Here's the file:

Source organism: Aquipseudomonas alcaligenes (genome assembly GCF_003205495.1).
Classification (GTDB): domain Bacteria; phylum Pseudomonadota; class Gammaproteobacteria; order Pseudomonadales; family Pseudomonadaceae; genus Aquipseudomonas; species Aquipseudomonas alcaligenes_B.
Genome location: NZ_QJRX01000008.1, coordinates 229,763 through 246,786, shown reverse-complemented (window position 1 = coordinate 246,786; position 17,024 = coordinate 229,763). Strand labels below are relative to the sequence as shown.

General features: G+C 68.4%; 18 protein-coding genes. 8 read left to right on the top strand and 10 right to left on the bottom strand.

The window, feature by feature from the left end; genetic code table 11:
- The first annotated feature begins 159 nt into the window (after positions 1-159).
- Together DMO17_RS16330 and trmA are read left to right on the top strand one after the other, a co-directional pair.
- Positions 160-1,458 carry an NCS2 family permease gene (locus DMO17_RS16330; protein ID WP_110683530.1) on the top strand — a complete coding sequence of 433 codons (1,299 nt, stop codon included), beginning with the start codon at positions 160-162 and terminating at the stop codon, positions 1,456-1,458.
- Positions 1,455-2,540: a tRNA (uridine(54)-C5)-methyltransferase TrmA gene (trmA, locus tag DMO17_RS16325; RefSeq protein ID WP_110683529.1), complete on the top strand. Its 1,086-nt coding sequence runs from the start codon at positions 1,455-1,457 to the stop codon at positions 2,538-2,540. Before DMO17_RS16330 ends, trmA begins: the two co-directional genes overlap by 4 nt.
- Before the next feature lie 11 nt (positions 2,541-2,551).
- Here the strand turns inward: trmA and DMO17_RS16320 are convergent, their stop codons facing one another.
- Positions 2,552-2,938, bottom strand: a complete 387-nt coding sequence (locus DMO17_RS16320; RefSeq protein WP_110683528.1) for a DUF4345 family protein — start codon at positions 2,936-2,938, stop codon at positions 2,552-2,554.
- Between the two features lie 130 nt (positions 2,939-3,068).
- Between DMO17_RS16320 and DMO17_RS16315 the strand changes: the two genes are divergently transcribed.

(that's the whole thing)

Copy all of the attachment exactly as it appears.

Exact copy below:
Source organism: Aquipseudomonas alcaligenes (genome assembly GCF_003205495.1).
Classification (GTDB): domain Bacteria; phylum Pseudomonadota; class Gammaproteobacteria; order Pseudomonadales; family Pseudomonadaceae; genus Aquipseudomonas; species Aquipseudomonas alcaligenes_B.
Genome location: NZ_QJRX01000008.1, coordinates 229,763 through 246,786, shown reverse-complemented (window position 1 = coordinate 246,786; position 17,024 = coordinate 229,763). Strand labels below are relative to the sequence as shown.

General features: G+C 68.4%; 18 protein-coding genes. 8 read left to right on the top strand and 10 right to left on the bottom strand.

The window, feature by feature from the left end; genetic code table 11:
- The first annotated feature begins 159 nt into the window (after positions 1-159).
- Together DMO17_RS16330 and trmA are read left to right on the top strand one after the other, a co-directional pair.
- Positions 160-1,458 carry an NCS2 family permease gene (locus DMO17_RS16330; protein ID WP_110683530.1) on the top strand — a complete coding sequence of 433 codons (1,299 nt, stop codon included), beginning with the start codon at positions 160-162 and terminating at the stop codon, positions 1,456-1,458.
- Positions 1,455-2,540: a tRNA (uridine(54)-C5)-methyltransferase TrmA gene (trmA, locus tag DMO17_RS16325; RefSeq protein ID WP_110683529.1), complete on the top strand. Its 1,086-nt coding sequence runs from the start codon at positions 1,455-1,457 to the stop codon at positions 2,538-2,540. Before DMO17_RS16330 ends, trmA begins: the two co-directional genes overlap by 4 nt.
- Before the next feature lie 11 nt (positions 2,541-2,551).
- Here the strand turns inward: trmA and DMO17_RS16320 are convergent, their stop codons facing one another.
- Positions 2,552-2,938, bottom strand: a complete 387-nt coding sequence (locus DMO17_RS16320; RefSeq protein WP_110683528.1) for a DUF4345 family protein — start codon at positions 2,936-2,938, stop codon at positions 2,552-2,554.
- Between the two features lie 130 nt (positions 2,939-3,068).
- Between DMO17_RS16320 and DMO17_RS16315 the strand changes: the two genes are divergently transcribed.